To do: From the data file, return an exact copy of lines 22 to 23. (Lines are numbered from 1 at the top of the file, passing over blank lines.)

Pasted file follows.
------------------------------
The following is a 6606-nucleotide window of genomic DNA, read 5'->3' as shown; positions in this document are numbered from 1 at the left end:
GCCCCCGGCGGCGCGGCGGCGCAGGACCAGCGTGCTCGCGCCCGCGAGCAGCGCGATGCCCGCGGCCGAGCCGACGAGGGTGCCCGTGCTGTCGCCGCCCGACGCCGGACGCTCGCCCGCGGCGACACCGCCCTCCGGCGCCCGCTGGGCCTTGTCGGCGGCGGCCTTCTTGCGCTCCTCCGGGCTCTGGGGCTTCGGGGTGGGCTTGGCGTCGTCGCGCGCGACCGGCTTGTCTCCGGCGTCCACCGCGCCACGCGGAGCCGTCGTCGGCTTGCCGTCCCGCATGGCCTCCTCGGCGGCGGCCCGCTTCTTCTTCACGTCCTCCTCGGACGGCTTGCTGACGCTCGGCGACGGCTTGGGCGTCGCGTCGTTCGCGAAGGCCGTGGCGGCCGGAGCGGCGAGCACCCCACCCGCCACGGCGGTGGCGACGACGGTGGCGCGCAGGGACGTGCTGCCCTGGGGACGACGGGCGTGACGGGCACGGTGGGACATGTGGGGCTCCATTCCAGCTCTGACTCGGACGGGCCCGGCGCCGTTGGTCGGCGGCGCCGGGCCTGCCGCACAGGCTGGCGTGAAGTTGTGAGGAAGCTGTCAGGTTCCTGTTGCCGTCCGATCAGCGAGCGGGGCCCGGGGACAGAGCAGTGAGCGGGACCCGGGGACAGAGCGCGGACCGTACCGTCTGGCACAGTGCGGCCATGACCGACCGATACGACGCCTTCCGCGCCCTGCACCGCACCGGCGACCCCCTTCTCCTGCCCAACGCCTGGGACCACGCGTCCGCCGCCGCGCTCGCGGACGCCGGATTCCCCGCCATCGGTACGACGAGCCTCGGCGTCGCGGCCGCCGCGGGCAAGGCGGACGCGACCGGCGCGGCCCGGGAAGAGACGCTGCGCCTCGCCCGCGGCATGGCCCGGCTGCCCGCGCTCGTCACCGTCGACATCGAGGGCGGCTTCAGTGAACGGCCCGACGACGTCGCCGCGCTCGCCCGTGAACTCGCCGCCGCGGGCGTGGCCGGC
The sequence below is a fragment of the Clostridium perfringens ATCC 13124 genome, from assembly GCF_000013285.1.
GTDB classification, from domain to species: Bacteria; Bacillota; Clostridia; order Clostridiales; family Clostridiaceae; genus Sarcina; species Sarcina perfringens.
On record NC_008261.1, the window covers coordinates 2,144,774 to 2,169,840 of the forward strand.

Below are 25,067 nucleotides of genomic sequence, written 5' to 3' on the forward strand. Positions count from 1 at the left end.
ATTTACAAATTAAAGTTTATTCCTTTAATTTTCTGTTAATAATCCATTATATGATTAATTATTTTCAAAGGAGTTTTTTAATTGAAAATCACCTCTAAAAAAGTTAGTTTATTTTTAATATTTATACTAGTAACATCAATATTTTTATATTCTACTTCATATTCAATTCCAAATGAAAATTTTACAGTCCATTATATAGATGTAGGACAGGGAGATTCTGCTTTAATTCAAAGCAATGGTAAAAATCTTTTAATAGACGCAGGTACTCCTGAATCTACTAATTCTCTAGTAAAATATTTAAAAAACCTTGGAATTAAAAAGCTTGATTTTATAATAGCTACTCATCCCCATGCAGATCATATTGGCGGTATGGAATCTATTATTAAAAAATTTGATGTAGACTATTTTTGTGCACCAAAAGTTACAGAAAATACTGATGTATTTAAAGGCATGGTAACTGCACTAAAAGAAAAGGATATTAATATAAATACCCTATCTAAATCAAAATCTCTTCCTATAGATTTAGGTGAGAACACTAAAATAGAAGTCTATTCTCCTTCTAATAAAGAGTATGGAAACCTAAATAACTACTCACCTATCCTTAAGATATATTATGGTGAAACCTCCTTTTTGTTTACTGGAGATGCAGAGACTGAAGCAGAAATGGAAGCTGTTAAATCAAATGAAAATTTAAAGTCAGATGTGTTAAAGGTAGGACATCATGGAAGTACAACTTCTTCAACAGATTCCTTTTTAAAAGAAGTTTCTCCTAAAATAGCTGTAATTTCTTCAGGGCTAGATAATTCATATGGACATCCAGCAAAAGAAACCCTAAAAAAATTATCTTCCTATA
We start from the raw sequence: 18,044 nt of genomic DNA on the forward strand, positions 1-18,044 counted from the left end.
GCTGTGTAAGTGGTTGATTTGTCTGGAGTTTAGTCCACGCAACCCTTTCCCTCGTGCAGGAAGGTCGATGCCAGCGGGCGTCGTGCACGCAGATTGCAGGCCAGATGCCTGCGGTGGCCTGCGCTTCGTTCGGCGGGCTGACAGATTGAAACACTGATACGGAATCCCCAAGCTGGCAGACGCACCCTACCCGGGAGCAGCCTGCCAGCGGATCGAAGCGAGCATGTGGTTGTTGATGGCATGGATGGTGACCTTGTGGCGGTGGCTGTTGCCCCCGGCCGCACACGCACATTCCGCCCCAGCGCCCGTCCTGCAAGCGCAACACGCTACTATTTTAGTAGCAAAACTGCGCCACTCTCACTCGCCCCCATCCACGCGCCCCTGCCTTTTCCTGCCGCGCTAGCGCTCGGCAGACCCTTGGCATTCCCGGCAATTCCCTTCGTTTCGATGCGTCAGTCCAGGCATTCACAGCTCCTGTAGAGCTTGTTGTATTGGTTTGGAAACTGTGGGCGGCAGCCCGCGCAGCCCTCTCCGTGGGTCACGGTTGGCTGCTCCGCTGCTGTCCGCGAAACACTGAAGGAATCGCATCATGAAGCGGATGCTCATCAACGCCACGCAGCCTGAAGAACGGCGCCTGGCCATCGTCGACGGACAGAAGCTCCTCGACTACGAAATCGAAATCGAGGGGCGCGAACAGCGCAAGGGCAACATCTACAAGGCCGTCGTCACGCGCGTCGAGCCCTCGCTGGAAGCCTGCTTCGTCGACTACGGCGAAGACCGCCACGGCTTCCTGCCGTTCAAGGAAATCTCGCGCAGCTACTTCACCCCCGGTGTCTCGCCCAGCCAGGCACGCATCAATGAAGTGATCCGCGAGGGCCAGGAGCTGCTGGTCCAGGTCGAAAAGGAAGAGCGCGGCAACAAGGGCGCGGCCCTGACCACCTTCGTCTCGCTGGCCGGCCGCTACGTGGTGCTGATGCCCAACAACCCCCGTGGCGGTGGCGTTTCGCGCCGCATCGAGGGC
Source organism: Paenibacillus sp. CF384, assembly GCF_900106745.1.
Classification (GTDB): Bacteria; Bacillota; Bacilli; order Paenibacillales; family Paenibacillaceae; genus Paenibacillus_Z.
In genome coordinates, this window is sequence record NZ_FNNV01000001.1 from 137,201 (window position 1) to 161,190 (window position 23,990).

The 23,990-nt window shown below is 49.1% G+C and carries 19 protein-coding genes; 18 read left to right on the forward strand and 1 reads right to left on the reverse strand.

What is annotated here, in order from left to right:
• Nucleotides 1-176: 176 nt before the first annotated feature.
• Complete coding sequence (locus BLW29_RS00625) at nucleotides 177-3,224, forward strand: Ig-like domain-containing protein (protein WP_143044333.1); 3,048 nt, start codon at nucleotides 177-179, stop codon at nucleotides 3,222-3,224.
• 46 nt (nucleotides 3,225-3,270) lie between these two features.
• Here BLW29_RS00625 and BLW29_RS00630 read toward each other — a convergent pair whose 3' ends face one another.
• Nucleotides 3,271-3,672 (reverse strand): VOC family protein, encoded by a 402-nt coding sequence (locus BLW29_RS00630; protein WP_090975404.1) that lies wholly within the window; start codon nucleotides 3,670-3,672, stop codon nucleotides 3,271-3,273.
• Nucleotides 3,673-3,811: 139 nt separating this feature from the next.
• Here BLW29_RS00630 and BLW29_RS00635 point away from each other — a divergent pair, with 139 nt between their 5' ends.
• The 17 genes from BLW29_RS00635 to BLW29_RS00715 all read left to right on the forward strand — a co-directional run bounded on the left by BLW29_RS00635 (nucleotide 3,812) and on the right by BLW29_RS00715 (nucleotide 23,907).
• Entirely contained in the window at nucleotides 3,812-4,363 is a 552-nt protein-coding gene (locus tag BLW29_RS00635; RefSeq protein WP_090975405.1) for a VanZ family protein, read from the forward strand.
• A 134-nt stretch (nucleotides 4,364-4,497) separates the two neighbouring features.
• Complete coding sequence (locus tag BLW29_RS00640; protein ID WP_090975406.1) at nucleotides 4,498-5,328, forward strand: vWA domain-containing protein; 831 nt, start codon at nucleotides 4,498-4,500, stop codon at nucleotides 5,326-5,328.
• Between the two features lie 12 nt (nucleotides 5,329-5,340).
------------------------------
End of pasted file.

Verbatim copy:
• The 17 genes from BLW29_RS00635 to BLW29_RS00715 all read left to right on the forward strand — a co-directional run bounded on the left by BLW29_RS00635 (nucleotide 3,812) and on the right by BLW29_RS00715 (nucleotide 23,907).
• Entirely contained in the window at nucleotides 3,812-4,363 is a 552-nt protein-coding gene (locus tag BLW29_RS00635; RefSeq protein WP_090975405.1) for a VanZ family protein, read from the forward strand.